WATCH: While Europe remains divided over skiing restrictions, Catalonia has just reopened its slopes to winter sports fans. Spain now joins Austria and Switzerland as countries that are welcoming skiers back to the slopes.
Chloe Demrovsky, president and CEO of the Disaster Recovery Institute International, spoke to CGTN. She specifically works with companies to craft business continuity plans that include correct messaging during crises such as the COVID-19 pandemic
How are companies balancing that messaging during a time of togetherness when you have health experts really telling us that it's unsafe to have gatherings with relatives coming from different places?
So many people have been affected by this this pandemic, both in terms of the human toll and also the economic impact. And that's going to linger. So people are very uncertain and marketers have to really respect that and be sensitive, approach it with empathy, empathy, and tailor their messaging to the moment.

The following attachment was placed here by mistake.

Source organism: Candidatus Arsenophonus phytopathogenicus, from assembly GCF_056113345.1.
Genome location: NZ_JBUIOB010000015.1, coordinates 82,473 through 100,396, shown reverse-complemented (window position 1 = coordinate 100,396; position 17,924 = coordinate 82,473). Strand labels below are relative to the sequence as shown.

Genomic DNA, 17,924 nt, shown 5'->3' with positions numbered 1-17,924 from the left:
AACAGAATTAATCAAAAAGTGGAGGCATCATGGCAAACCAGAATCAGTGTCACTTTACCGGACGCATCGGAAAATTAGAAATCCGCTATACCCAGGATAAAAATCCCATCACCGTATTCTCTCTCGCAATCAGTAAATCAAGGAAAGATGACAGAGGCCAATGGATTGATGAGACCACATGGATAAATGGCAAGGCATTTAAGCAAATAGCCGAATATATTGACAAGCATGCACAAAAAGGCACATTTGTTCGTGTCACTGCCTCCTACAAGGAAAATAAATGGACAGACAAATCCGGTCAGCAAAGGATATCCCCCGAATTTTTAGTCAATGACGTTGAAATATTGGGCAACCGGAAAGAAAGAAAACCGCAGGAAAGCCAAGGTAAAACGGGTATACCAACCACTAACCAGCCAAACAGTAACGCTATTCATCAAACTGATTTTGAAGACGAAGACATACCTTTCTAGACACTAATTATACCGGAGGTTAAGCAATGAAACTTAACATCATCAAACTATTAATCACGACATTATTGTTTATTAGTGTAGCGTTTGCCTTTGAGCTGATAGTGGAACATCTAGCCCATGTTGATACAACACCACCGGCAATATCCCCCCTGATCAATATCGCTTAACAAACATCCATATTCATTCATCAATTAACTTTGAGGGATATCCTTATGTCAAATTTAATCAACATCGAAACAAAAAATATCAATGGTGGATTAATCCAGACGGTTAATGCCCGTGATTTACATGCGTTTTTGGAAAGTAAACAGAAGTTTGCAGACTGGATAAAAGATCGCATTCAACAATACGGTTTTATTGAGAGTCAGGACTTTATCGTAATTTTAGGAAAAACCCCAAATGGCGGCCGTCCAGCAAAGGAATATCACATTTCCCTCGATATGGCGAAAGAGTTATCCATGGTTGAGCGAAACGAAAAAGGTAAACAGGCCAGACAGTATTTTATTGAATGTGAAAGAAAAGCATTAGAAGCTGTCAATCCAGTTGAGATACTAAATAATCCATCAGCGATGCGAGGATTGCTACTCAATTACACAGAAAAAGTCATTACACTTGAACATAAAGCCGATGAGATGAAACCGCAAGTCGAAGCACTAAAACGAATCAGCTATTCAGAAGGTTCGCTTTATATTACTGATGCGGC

So in terms of the companies that have really thought outside the box most successfully when it comes to balancing health and profits, who stands out to you?
There have been a few. I mean, we're seeing obviously a great amount of impact on lots of companies across, especially hospitality, the restaurant industry, those kinds of industries that are most heavily affected. But we see that they can bounce back from it. We just saw major IPO successes from Jordache and Airbnb, for example. We've seen them pivot their business strategy and then use that as the basis for their marketing.
And finally, employment in the telecoms industry across Europe has jumped by a fifth on the same period last year, as demand grows for better home broadband in lockdown. The figures show a dramatic turnaround from the run up to the pandemic, when employment in the sector had been falling.